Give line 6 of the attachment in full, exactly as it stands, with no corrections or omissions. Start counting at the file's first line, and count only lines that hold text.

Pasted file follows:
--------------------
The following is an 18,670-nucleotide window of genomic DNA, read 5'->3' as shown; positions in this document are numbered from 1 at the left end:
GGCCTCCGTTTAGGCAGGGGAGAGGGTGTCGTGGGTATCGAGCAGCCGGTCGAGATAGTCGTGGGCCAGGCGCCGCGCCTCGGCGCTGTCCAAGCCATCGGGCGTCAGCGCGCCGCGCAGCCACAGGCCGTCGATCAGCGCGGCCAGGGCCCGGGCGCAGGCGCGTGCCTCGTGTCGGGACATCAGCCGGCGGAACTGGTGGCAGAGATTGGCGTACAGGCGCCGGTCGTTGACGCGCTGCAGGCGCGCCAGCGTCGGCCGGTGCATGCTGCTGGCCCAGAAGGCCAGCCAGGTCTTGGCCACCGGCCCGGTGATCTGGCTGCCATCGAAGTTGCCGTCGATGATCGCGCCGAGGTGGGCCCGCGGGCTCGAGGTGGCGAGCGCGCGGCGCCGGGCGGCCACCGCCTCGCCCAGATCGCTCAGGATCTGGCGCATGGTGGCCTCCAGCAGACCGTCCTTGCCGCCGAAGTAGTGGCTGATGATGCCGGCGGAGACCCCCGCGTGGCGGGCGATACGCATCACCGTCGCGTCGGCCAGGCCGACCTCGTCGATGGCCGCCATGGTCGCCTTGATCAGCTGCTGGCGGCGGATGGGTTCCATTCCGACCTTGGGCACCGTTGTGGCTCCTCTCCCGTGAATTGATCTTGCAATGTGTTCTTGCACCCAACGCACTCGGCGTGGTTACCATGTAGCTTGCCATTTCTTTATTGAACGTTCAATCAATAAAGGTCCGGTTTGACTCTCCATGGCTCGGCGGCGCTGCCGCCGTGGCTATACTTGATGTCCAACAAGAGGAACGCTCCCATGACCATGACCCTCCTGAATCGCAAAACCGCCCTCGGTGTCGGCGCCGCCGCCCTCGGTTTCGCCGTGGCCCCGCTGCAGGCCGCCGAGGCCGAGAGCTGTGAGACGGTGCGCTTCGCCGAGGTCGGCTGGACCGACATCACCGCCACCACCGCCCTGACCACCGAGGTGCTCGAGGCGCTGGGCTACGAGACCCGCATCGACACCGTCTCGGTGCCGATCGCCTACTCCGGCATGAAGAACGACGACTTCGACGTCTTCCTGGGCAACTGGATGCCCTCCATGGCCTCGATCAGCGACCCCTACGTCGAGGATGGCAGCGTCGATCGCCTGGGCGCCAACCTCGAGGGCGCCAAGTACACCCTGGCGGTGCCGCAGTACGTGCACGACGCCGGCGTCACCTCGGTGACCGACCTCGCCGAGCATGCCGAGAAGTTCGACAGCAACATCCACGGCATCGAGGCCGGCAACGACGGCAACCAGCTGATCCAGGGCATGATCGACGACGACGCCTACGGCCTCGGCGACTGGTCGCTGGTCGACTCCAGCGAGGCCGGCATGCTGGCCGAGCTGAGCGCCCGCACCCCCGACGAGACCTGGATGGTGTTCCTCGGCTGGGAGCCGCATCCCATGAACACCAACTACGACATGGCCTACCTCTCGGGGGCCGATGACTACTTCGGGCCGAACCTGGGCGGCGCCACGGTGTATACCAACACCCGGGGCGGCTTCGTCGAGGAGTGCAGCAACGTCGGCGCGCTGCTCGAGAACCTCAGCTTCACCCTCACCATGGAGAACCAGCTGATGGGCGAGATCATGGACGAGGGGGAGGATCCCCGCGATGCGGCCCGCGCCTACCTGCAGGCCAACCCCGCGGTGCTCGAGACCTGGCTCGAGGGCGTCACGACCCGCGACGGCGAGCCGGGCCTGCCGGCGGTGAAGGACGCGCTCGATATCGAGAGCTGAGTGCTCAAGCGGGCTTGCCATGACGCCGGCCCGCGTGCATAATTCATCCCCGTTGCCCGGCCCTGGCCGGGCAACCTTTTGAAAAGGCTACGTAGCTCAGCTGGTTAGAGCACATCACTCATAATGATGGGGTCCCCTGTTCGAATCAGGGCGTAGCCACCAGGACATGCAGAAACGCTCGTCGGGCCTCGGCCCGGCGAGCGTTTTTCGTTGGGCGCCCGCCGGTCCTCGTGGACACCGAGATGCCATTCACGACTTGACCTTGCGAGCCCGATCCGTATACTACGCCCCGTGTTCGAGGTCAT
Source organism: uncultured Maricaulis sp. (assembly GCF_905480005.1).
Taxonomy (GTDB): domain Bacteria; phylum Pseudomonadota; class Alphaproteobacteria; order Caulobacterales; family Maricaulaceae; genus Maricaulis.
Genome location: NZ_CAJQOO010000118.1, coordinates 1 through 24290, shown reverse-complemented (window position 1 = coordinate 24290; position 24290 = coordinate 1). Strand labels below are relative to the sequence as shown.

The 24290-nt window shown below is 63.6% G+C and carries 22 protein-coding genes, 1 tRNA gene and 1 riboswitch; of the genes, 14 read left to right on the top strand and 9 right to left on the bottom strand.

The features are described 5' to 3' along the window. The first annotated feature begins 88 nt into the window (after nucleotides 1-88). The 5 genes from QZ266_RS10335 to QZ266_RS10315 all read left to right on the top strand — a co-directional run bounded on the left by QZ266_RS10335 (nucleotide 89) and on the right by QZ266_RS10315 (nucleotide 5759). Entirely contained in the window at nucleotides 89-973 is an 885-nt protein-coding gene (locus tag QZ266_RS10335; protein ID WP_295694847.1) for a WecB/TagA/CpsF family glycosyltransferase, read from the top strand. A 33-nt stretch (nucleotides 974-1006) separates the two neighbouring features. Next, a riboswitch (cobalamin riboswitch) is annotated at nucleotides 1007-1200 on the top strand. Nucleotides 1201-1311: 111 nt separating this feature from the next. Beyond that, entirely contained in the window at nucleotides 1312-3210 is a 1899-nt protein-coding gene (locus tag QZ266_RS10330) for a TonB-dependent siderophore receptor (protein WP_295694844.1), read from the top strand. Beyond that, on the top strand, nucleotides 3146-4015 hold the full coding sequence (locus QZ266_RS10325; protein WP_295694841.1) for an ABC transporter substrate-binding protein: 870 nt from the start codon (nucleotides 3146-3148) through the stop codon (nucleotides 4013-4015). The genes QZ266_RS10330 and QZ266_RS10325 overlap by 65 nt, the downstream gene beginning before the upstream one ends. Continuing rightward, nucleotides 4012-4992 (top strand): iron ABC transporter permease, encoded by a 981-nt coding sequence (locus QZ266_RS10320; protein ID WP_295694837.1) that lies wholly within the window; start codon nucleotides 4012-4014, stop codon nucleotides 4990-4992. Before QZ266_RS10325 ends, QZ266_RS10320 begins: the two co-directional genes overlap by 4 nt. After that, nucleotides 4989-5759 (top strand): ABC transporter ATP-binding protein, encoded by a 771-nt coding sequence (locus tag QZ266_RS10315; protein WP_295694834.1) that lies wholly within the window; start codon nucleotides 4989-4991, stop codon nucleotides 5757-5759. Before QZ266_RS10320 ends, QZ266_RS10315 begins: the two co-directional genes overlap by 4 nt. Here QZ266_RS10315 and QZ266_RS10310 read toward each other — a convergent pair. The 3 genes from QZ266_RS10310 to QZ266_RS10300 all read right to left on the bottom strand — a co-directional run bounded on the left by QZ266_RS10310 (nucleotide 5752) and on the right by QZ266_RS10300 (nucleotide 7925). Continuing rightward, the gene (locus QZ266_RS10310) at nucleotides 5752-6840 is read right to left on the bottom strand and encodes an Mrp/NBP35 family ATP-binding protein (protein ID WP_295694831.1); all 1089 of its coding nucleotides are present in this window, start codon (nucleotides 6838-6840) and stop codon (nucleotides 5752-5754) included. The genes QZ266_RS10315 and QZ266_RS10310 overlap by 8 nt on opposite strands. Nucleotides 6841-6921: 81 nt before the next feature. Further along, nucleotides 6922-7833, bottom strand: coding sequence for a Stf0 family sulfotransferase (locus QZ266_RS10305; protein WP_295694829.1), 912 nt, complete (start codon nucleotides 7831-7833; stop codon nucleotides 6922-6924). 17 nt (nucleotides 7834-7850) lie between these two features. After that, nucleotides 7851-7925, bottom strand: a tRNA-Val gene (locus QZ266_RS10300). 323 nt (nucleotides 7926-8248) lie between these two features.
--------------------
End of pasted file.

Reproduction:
The 24290-nt window shown below is 63.6% G+C and carries 22 protein-coding genes, 1 tRNA gene and 1 riboswitch; of the genes, 14 read left to right on the top strand and 9 right to left on the bottom strand.